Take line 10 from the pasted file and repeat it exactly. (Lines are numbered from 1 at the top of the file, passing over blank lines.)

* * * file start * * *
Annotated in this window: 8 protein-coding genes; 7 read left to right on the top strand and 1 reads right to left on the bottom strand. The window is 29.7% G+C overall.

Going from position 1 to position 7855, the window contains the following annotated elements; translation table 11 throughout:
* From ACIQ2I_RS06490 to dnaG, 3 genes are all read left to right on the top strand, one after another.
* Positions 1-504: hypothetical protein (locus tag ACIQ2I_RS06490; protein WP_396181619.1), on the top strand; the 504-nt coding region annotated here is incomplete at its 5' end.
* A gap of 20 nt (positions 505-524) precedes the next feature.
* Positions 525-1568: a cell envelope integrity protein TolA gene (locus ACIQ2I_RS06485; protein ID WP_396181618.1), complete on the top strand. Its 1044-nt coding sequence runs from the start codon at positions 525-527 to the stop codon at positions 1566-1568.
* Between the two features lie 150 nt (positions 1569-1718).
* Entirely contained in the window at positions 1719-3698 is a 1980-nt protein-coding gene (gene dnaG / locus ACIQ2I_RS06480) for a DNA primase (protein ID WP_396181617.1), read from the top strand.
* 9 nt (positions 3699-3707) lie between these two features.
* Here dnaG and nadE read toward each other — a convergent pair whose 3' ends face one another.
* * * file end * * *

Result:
* Here dnaG and nadE read toward each other — a convergent pair whose 3' ends face one another.